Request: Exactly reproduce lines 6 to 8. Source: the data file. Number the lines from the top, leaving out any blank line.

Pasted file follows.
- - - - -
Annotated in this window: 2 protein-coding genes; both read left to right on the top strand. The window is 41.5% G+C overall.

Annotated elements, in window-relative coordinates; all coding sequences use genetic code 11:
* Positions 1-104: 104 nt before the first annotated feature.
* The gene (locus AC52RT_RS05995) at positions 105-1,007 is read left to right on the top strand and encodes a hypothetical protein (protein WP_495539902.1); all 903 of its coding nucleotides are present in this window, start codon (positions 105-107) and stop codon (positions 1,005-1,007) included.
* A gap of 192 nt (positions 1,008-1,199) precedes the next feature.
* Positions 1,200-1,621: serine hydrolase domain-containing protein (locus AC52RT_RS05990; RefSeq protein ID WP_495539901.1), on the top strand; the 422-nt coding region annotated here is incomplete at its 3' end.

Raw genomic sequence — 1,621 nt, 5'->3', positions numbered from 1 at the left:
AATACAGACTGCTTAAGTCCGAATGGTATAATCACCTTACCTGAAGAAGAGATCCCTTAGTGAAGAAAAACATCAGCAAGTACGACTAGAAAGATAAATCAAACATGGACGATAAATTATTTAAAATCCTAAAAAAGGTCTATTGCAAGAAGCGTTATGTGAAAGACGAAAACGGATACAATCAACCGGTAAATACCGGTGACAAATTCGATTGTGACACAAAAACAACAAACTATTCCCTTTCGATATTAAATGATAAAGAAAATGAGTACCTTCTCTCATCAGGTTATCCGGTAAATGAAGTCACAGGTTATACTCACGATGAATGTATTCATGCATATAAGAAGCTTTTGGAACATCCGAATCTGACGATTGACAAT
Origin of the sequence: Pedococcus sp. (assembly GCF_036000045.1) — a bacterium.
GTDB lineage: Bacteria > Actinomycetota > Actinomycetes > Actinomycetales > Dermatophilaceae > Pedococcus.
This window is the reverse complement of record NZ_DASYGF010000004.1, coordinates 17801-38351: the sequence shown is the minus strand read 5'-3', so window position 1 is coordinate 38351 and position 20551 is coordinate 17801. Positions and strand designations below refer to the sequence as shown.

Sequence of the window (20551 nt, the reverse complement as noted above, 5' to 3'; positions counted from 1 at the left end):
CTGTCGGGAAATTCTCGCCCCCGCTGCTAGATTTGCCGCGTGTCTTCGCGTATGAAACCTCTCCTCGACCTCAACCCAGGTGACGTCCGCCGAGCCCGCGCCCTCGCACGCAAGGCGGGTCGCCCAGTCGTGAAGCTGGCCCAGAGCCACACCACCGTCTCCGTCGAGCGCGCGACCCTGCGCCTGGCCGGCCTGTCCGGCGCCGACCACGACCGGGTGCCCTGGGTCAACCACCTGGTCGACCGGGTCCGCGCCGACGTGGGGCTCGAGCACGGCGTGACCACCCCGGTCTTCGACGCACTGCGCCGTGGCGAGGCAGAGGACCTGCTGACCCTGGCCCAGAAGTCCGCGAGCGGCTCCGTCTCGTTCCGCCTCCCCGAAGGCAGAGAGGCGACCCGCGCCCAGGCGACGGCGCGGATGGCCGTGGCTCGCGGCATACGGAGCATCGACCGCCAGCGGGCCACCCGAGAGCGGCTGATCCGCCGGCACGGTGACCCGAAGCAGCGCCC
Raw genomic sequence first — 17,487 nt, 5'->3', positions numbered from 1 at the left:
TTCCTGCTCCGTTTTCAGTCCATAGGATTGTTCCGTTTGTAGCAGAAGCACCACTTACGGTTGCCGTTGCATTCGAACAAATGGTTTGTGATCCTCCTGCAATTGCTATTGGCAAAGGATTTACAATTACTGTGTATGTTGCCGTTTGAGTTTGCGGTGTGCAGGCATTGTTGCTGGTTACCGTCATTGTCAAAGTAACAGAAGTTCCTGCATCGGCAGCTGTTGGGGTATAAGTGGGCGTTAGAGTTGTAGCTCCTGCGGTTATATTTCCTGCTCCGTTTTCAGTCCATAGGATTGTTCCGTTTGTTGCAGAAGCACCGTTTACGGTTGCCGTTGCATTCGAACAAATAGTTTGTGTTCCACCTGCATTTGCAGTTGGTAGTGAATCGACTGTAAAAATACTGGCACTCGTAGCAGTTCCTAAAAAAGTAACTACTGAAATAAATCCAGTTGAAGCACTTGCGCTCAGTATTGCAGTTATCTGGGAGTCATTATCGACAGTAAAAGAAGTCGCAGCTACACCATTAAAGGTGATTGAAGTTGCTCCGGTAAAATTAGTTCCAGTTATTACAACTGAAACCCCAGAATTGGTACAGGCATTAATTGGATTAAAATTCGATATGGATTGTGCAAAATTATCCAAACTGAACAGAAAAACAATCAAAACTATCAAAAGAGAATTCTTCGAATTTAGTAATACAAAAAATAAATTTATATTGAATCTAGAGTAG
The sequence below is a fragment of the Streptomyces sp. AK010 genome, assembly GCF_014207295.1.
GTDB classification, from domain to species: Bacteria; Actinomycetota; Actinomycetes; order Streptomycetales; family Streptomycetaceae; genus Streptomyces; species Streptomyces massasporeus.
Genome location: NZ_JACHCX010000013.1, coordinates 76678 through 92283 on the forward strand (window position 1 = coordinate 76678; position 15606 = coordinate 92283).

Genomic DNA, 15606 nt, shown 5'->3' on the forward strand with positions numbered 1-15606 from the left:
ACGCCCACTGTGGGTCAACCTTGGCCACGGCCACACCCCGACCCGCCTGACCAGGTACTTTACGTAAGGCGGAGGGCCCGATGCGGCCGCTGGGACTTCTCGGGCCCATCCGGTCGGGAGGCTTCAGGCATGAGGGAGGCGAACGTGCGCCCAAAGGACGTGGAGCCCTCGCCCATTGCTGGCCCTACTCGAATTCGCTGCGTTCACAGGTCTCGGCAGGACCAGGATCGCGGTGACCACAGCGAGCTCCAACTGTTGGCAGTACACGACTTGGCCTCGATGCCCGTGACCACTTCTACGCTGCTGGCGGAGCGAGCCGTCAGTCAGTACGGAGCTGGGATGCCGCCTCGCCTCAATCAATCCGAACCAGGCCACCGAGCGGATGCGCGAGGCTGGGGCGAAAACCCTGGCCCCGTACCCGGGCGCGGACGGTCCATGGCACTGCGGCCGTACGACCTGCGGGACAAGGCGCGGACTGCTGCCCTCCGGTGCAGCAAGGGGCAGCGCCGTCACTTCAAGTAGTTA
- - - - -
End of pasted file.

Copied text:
* Positions 1,200-1,621: serine hydrolase domain-containing protein (locus AC52RT_RS05990; RefSeq protein ID WP_495539901.1), on the top strand; the 422-nt coding region annotated here is incomplete at its 3' end.

Raw genomic sequence — 1,621 nt, 5'->3', positions numbered from 1 at the left:
AATACAGACTGCTTAAGTCCGAATGGTATAATCACCTTACCTGAAGAAGAGATCCCTTAGTGAAGAAAAACATCAGCAAGTACGACTAGAAAGATAAATCAAACATGGACGATAAATTATTTAAAATCCTAAAAAAGGTCTATTGCAAGAAGCGTTATGTGAAAGACGAAAACGGATACAATCAACCGGTAAATACCGGTGACAAATTCGATTGTGACACAAAAACAACAAACTATTCCCTTTCGATATTAAATGATAAAGAAAATGAGTACCTTCTCTCATCAGGTTATCCGGTAAATGAAGTCACAGGTTATACTCACGATGAATGTATTCATGCATATAAGAAGCTTTTGGAACATCCGAATCTGACGATTGACAAT